Froome’s ‘double’ in numbers:

After more than 160 hours of racing across 42 stages at the Tour de France and the Vuelta a Espana, Froome’s combined margin of victory was just 3 minutes and 9 seconds (54 seconds at the Tour de France and 2 minutes 15 seconds at the Vuelta).

Froome’s victories at the Tour de France and Vuelta a Espana were achieved across 6864 kilometres / 4265 miles of racing through Germany, Belgium, Luxembourg, France, Andorra and Spain.

After all but sealing his victory on the climb of L’Angliru on Saturday, Froome said: “It’s an amazing feeling. The team has just been incredible over the last few months. It’s meant so much to me, the way they have supported us. I owe a massive thank you to all my teammates.

“I have to say that is probably the toughest Grand Tour I’ve ever ridden. There was something different happening every day. I’ve had good days and then I’ve been lying on the ground, bleeding, thinking my race might be over. It’s been a rollercoaster – absolutely relentless. It’s a relief now to finish and to be getting to Madrid.

“I think it probably is my greatest achievement, being the first person to win the Tour de France and then go on to win the Vuelta.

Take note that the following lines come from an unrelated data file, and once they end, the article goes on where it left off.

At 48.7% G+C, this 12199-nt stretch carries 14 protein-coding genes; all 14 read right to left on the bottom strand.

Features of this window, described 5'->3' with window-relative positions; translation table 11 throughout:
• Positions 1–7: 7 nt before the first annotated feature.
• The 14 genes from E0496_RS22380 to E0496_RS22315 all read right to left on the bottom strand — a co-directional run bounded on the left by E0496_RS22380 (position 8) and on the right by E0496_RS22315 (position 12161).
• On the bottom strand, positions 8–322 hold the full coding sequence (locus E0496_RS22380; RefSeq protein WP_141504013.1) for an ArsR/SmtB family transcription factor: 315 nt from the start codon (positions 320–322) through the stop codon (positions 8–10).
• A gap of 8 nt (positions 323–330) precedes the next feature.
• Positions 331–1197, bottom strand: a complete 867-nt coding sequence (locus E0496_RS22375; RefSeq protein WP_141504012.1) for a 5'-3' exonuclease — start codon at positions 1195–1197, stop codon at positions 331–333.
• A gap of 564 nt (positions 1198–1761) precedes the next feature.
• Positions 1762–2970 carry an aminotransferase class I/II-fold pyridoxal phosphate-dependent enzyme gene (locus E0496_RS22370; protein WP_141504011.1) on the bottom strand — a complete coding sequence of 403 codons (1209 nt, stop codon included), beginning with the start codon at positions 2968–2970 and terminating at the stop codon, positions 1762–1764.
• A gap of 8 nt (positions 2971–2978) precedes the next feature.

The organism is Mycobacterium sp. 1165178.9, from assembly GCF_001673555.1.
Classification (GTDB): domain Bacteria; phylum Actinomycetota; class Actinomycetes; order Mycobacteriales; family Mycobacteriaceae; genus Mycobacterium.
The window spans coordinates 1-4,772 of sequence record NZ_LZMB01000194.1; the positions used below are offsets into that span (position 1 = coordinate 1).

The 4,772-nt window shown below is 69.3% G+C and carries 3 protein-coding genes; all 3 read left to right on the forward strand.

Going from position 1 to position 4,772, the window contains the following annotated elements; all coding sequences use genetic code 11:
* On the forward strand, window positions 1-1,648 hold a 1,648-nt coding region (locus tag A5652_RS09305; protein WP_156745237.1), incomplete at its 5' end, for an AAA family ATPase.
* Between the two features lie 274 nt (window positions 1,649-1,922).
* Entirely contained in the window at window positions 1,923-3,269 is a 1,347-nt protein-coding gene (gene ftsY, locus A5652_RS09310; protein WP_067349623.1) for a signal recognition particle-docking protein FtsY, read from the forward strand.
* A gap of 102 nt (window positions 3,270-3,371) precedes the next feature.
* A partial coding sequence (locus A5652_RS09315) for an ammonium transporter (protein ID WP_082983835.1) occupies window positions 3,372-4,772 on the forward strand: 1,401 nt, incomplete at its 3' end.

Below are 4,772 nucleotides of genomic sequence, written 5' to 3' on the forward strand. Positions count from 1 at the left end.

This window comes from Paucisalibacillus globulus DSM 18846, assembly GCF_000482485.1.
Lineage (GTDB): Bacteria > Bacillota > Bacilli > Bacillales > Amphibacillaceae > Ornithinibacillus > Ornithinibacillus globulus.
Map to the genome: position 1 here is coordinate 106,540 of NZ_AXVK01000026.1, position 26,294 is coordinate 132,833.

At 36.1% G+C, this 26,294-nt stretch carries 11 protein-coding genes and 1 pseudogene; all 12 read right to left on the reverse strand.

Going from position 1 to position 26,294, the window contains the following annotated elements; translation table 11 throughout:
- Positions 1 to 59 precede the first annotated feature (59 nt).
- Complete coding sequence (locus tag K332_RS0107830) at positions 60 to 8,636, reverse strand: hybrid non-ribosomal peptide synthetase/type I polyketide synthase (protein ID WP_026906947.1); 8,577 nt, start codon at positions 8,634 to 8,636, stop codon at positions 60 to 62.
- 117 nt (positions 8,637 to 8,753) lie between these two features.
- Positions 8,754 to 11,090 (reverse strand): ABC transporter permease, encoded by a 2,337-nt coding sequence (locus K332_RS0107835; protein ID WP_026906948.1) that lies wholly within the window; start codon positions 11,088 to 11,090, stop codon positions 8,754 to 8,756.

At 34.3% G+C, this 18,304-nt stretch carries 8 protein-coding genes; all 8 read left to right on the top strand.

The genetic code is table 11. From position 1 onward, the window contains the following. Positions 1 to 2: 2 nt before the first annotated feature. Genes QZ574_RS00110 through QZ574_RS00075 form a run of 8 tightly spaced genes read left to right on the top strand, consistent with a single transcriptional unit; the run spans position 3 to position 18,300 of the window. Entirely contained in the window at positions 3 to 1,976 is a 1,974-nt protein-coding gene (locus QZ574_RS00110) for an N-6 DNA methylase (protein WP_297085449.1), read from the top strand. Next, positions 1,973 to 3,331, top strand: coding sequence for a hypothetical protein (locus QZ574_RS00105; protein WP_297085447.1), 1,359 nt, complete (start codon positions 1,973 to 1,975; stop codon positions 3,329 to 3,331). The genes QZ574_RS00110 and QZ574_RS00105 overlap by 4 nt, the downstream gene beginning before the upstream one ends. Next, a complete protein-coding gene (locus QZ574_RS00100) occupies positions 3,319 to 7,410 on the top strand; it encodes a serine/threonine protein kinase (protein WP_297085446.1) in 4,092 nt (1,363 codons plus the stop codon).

And here's Lotto-Soudal's final Vuelta report:

The Italian rider Matteo Trentin sprinted to victory on the last stage of La Vuelta. Chris Froome won the GC. As La Vuelta has come to an end it’s time to look back on the past few weeks. Lotto Soudal came to the start in Nîmes with one objective: to win a stage. Twenty-one stages later, the team has achieved way more than its original goal. Tomasz Marczynski took the pressure off the team’s shoulders when he claimed his first stage win in Sagunt. He did it again one week later on the twelfth stage, after an impressive solo to the line in Antequera. In the third week, Sander Armée and Thomas De Gendt won back to back on the eighteenth and nineteenth stage, which brought Lotto Soudal’s number of stage wins to four!